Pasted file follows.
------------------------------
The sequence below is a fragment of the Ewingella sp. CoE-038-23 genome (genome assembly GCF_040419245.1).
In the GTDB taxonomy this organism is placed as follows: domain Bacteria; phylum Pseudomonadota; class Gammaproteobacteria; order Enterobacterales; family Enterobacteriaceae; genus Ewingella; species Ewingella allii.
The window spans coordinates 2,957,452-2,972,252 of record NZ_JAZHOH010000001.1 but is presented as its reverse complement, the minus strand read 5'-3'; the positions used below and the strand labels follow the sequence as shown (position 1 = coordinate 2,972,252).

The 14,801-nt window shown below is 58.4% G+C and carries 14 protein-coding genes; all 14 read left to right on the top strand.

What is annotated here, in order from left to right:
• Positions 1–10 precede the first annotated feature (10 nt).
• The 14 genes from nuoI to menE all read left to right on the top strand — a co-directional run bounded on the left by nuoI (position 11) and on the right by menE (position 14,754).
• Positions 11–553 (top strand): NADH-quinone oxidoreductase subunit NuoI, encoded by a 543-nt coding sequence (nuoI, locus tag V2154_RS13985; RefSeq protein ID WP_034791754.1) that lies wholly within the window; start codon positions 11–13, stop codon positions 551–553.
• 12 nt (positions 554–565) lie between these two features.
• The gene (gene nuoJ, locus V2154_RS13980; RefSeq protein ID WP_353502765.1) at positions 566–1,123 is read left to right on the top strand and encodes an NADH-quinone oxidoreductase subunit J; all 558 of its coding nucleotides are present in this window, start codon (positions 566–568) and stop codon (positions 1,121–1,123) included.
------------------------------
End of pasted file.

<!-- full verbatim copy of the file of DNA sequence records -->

The sequence below is a fragment of the Ewingella sp. CoE-038-23 genome (genome assembly GCF_040419245.1).
In the GTDB taxonomy this organism is placed as follows: domain Bacteria; phylum Pseudomonadota; class Gammaproteobacteria; order Enterobacterales; family Enterobacteriaceae; genus Ewingella; species Ewingella allii.
The window spans coordinates 2,957,452-2,972,252 of record NZ_JAZHOH010000001.1 but is presented as its reverse complement, the minus strand read 5'-3'; the positions used below and the strand labels follow the sequence as shown (position 1 = coordinate 2,972,252).

The 14,801-nt window shown below is 58.4% G+C and carries 14 protein-coding genes; all 14 read left to right on the top strand.

What is annotated here, in order from left to right:
• Positions 1–10 precede the first annotated feature (10 nt).
• The 14 genes from nuoI to menE all read left to right on the top strand — a co-directional run bounded on the left by nuoI (position 11) and on the right by menE (position 14,754).
• Positions 11–553 (top strand): NADH-quinone oxidoreductase subunit NuoI, encoded by a 543-nt coding sequence (nuoI, locus tag V2154_RS13985; RefSeq protein ID WP_034791754.1) that lies wholly within the window; start codon positions 11–13, stop codon positions 551–553.
• 12 nt (positions 554–565) lie between these two features.
• The gene (gene nuoJ, locus V2154_RS13980; RefSeq protein ID WP_353502765.1) at positions 566–1,123 is read left to right on the top strand and encodes an NADH-quinone oxidoreductase subunit J; all 558 of its coding nucleotides are present in this window, start codon (positions 566–568) and stop codon (positions 1,121–1,123) included.